Architecture thesis models

Contacts One Year Before Graduation: Decide on a general topic.

Architecture thesis models

This piece of work is usually required for both professional degrees, Bachelor and Master of Architecture. The results of this widely spread requirement vary from school to school but I believe it is fair to say that, in general, they are not great.

The possible causes for this situation are several but in my opinion the main reason is that only some of the students find this academic pursuit easy to understand and follow. And, as it is seen semester after semester, only very few students are actually able to deliver what is asked from them.

The question, then, that I cannot help continue to ask myself is: Only some architects practice by grounding series of projects through individual theses.

With this paper I would like to propose a methodology that might open up the discussion by expanding on the traditional definition of thesis through its reconsideration from a practice-based point of view. I will lay out this method by, first, categorizing practice models through various groupings of the elements that constitute the usual structure of an architectural education.

And second, I will extract from these practice models new options for what an academic thesis might be, pointing out specific strengths and weaknesses of some selected cases. These degrees of complexity can be functional such as scale, program, or site or conceptual.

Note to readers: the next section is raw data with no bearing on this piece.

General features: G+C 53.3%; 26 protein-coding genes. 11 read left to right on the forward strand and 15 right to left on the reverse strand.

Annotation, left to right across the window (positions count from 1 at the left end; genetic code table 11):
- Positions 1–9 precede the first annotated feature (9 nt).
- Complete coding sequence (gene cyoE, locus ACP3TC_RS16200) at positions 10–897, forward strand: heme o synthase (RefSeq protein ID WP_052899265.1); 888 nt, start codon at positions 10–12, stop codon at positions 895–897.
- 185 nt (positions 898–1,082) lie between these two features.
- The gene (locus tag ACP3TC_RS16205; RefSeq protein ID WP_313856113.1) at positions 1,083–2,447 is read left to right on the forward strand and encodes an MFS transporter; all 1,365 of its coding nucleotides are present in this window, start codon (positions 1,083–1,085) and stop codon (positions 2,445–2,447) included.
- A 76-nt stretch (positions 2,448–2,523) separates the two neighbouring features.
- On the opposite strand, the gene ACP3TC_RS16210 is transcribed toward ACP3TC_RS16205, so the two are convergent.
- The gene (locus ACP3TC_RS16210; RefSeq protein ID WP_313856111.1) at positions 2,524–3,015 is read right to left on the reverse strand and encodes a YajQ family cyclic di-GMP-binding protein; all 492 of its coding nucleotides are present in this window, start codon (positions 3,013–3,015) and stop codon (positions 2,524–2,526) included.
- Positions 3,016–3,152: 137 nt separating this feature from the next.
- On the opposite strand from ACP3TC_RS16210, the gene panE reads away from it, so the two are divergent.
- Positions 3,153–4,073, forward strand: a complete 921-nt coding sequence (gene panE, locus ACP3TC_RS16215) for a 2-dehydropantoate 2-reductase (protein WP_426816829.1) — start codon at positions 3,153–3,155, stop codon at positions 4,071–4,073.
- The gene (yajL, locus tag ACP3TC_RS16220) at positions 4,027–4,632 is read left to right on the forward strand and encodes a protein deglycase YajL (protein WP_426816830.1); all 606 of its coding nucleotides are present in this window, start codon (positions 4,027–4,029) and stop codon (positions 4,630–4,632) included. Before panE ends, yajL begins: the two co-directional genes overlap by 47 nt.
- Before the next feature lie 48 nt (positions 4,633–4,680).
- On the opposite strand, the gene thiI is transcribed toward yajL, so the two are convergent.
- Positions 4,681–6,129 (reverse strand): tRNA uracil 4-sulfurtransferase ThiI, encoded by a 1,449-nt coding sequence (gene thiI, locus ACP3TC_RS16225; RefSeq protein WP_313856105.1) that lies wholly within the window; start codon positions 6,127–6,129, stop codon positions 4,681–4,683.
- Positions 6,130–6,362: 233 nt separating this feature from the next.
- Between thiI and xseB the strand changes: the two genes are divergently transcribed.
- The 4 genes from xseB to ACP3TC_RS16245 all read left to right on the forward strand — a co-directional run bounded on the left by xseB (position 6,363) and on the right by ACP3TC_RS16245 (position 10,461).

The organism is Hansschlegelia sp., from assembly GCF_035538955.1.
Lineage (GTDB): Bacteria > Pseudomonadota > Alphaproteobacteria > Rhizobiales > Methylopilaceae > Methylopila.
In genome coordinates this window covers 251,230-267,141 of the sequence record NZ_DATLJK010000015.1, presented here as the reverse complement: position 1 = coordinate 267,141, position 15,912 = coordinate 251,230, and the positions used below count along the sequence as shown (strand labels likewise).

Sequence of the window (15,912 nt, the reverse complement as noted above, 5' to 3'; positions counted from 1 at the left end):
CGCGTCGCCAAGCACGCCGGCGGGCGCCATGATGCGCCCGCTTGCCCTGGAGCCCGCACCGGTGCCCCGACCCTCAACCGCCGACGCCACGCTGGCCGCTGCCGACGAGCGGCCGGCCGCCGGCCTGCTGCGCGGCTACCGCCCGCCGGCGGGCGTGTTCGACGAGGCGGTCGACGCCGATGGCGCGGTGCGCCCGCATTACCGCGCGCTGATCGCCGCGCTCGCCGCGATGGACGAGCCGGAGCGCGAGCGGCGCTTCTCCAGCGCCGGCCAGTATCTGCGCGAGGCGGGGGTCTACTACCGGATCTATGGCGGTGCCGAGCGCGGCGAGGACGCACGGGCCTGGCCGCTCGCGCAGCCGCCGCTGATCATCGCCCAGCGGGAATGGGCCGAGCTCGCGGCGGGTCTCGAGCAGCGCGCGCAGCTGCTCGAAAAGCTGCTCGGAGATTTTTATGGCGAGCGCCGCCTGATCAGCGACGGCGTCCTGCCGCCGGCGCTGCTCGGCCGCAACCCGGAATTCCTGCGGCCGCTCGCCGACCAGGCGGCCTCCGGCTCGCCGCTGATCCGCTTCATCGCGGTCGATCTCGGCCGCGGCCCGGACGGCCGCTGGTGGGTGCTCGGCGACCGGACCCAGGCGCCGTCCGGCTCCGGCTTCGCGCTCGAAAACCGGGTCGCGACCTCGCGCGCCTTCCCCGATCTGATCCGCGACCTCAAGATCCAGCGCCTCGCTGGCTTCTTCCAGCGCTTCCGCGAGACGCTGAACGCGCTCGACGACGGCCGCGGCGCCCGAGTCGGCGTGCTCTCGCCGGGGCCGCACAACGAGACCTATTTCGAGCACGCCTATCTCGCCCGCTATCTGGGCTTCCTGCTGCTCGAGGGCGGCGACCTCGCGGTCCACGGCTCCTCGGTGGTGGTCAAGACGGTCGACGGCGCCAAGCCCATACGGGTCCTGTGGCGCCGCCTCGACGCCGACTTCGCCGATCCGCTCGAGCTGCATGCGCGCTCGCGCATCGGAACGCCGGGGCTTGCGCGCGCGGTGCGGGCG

As a starting point, it is a wide spread practice to have new architecture students do a series of exercises, each addressing a design operation focused on a specific architectural issue. These issues are as varied as the problems that the field of architecture encompasses and thus vary according to the profile and emphasis of each school.

In general, most initial exercises involve techniques of production and representation, spatial and geometric experiments, site analysis, human scale and various understandings of the human figure, material explorations, etc. The most elementary conceptual lesson that new students learn at this stage is that it is only through an operation that an architect can exercise a design decision.

Only after a semester or a year of architectural training are students exposed to the design of a project. This transition is usually a tricky one and students can remain confused during the first weeks of this stage.

After a few more projects—all progressively increasing in breadth and complexity—and before they are allowed to leave the academic context, students are asked to do a thesis.

Movements are usually defined as organized efforts to achieve a common goal. Within architecture, these usually are ideologically articulated, stylistically defined, or technologically motivated.

In this paper, I will refer to movements as any architectural current, trend, or -ism, without making any distinction. What I imply with this term is the grouping that necessarily exists of individual positions under a broader framework. This understanding, besides describing an educational structure, also implies a specific strategy for practicing architecture: Possible alterations to the current architectural educational model as a way of practicing architecture.